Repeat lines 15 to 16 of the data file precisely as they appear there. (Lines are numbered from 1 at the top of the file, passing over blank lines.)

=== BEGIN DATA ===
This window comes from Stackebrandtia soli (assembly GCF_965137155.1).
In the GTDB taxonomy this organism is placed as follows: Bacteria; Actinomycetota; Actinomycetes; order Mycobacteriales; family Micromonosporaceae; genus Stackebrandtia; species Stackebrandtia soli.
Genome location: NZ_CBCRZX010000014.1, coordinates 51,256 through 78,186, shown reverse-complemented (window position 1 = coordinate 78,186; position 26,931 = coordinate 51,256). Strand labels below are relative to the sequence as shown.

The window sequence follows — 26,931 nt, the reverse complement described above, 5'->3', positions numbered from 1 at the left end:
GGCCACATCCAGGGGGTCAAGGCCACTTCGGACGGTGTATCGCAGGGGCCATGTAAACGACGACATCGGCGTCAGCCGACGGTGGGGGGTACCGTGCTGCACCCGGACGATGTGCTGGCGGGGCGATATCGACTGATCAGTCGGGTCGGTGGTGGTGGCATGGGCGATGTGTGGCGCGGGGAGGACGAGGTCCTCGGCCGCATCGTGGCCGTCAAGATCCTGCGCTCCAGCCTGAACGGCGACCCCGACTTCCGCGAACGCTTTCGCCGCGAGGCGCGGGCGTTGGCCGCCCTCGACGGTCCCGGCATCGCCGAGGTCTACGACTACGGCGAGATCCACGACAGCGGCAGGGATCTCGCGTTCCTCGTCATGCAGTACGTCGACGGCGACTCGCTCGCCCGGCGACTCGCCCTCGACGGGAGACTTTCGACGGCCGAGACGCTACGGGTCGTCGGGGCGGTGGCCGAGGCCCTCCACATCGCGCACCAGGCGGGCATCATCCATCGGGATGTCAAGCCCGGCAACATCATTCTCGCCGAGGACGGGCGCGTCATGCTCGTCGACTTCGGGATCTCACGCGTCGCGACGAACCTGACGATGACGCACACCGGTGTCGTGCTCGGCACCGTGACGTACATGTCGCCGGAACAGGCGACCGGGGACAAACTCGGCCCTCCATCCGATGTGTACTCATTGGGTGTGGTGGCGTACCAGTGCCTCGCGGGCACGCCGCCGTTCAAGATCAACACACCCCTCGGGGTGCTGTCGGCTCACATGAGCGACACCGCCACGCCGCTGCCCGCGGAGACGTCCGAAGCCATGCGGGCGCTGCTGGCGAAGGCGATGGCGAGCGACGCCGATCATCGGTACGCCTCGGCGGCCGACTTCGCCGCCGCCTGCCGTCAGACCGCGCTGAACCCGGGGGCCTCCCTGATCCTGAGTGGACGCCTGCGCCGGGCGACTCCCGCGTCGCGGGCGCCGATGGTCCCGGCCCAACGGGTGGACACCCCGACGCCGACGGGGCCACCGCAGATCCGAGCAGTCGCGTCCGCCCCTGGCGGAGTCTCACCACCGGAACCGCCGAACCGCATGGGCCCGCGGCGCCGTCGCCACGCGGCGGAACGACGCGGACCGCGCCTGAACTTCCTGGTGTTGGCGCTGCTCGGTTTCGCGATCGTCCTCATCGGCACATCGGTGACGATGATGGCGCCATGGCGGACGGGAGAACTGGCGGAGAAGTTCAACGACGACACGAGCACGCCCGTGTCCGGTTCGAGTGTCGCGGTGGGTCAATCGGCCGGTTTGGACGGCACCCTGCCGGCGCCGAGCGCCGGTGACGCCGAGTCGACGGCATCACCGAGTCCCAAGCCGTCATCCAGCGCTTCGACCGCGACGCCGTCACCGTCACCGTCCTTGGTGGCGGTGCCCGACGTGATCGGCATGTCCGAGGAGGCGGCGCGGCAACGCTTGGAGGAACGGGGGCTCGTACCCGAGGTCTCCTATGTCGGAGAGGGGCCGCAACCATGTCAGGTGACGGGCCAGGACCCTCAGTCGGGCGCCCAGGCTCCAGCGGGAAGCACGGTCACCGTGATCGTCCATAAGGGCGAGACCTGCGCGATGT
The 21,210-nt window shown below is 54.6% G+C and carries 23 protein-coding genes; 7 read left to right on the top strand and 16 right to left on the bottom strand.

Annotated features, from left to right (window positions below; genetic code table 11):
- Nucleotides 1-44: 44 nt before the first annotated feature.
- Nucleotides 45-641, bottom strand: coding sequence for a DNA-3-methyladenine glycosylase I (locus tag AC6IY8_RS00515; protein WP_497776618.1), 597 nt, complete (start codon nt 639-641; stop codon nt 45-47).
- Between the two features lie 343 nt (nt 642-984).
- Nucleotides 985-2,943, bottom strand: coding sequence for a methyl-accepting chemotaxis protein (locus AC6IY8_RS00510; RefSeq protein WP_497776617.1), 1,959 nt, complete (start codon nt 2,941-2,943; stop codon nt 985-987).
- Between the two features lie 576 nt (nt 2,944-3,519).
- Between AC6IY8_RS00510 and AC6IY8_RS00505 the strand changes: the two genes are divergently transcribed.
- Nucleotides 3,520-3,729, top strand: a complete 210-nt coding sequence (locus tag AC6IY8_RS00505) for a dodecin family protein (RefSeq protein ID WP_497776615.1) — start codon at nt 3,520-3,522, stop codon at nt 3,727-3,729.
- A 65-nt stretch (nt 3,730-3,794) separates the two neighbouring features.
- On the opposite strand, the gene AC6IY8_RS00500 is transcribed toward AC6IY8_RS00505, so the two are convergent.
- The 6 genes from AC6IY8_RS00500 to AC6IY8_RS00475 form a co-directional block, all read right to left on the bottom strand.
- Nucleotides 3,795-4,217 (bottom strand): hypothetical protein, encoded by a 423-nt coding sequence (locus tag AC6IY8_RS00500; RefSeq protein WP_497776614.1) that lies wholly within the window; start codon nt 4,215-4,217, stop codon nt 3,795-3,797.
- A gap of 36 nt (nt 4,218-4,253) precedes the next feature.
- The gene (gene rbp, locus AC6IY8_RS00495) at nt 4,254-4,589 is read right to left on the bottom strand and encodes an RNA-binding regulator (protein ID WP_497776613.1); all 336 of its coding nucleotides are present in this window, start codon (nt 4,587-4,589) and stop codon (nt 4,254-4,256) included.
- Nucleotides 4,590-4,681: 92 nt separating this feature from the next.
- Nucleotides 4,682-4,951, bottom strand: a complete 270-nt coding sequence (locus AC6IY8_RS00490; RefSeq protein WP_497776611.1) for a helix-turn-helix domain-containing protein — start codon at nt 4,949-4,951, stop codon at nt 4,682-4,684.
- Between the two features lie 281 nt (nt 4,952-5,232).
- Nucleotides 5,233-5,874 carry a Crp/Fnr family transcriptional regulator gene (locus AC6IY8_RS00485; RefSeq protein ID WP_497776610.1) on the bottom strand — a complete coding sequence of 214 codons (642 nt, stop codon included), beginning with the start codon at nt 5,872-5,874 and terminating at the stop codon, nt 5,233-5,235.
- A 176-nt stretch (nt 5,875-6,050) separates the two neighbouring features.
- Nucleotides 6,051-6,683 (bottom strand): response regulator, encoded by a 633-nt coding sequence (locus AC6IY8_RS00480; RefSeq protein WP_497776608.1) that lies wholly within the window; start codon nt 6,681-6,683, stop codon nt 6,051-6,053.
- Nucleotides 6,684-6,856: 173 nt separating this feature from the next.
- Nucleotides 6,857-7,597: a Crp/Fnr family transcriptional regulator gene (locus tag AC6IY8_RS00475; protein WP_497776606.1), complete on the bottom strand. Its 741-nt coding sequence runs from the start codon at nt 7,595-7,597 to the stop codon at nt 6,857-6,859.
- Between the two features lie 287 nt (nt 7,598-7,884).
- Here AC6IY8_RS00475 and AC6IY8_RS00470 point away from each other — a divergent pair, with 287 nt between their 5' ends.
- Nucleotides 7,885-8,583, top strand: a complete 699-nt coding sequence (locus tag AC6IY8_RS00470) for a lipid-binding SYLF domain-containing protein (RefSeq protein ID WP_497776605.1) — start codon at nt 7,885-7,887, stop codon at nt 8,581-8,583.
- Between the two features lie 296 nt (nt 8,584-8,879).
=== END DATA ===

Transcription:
- A 65-nt stretch (nt 3,730-3,794) separates the two neighbouring features.
- On the opposite strand, the gene AC6IY8_RS00500 is transcribed toward AC6IY8_RS00505, so the two are convergent.